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“[Replacement Theology] does violence to the validity of the Jewish world, which has contributed richly to who we are in the 21st century,” Burge said.
But giving equal prestige to both the Jewish Covenant with Abraham and the Christian covenant would “demote Jesus,” Burge said. The solution, he said, was “Fulfillment Theology”: the idea that “in Christ the covenant of Abraham becomes what it is intended: a vehicle of redemption not only for Israel but for the entire world. “
The extension of that conclusion is that Abraham’s promise of land and blessings no longer specifically apply to the Jews, especially to the secular Jews who created modern Israel. “Clearly you cannot be broken off from the root of Abraham and still claim covenant blessing,” he said.
Burge spoke on a panel with Daniel Juster, the director of Tikkun International, an umbrella organization for Messianic Jews, a term taken by Jews who accept Jesus as messiah while continuing to uphold their Jewish identity. Juster spoke about the pain of Palestinians suffering under Israeli rule, and the pain of Jews who experienced pogroms and the Holocaust.
“How this can be solved with two people experiencing such levels of pain together in this land?” he asked. “Only Jesus and the power of His cross can overcome this. There is no other way.”
The audience clapped with approval.
Just prior to his appearance at the conference, Juster, who has previously denounced Islam as an inherently violent religion, sent an email to other Messianic Jewish organizations that gave an important nuance to his appearance at the conference. Messianic Jews, he said, need both “to acknowledge the injustices suffered by the innocent under Israeli rule and the injustices suffered under the rule of the P. A. and Hamas, the corruption, the stealing of foreign aid, and so much more.”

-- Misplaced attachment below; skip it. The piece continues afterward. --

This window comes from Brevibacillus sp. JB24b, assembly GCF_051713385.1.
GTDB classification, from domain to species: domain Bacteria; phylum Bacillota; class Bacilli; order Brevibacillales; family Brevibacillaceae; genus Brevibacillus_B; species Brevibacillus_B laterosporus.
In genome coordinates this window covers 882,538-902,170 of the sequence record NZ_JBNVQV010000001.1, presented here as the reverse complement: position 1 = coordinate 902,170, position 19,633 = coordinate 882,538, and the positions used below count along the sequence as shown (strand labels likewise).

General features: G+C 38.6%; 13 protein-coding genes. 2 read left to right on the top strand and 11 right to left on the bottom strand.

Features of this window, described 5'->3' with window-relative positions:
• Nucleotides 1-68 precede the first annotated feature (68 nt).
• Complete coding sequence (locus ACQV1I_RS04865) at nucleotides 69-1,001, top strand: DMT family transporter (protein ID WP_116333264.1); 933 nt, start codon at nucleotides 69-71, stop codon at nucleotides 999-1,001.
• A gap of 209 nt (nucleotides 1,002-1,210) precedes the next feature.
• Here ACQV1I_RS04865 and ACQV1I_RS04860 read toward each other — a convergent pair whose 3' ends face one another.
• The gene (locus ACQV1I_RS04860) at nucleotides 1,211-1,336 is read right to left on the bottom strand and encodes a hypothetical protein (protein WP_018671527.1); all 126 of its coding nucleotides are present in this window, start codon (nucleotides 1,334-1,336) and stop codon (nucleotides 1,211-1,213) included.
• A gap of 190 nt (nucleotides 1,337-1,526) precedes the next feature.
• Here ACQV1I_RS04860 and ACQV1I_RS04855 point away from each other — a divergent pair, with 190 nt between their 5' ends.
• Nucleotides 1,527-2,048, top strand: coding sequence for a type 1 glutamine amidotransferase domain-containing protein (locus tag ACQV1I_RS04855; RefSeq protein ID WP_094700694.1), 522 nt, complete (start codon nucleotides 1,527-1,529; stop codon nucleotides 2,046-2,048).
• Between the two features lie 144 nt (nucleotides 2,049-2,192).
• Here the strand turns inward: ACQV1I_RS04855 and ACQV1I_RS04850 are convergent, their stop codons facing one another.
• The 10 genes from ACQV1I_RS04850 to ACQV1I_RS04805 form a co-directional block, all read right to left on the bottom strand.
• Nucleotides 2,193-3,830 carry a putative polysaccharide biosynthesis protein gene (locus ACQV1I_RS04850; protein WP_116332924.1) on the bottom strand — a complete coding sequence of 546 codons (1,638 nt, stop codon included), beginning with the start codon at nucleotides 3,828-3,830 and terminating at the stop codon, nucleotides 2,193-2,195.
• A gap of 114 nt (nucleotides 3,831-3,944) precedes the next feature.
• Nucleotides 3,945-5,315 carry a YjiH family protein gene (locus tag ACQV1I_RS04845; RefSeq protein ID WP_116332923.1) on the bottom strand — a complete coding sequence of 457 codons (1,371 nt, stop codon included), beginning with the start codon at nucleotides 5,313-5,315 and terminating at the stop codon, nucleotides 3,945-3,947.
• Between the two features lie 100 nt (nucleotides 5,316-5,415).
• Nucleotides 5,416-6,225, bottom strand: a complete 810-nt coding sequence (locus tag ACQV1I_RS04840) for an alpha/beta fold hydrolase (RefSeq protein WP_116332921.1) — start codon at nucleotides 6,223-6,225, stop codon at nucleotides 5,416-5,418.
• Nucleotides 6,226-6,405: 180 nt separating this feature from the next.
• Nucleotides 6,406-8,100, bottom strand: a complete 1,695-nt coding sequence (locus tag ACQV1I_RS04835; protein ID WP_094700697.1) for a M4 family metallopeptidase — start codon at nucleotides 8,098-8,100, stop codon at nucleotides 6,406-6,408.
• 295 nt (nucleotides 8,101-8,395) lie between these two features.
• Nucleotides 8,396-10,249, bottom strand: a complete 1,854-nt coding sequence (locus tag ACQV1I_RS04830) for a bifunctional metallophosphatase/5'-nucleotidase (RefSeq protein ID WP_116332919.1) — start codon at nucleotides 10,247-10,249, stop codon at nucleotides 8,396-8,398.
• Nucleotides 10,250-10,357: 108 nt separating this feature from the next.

“If we do not acknowledge the Israeli injustices, however,” Juster said, “we will not get a hearing for the bigger issues of Israel’s election and the orientation of the Muslims to destroy Israel.”
Juster’s email, implicitly rejecting Replacement Theology, was reported on Rosh Pina, an Israel-based Messianic Jewish website.
Palestinians at the conference were buoyed by their guests. “I feel our message is reaching the world,” said Rev. Ashraf Tannous, of nearby Beit Sahour.
He said Evangelical support for Palestinians was new but noticeable – whether as teachers in local Christian schools or volunteers in the annual Palestinian olive harvest.
The conference included Canadians, French, British and other attendees – but the Americans were the most prominent and the most vocal. Burge summed up why:
“American Evangelicals live with an American exceptionalism,” he said. “America has a destiny, a theology of entitlement. Commitment to Israel is part of the American theology. And we will be blessed as a nation and church if we align ourselves to Israel.”
“The whole construct is problematic,” he said.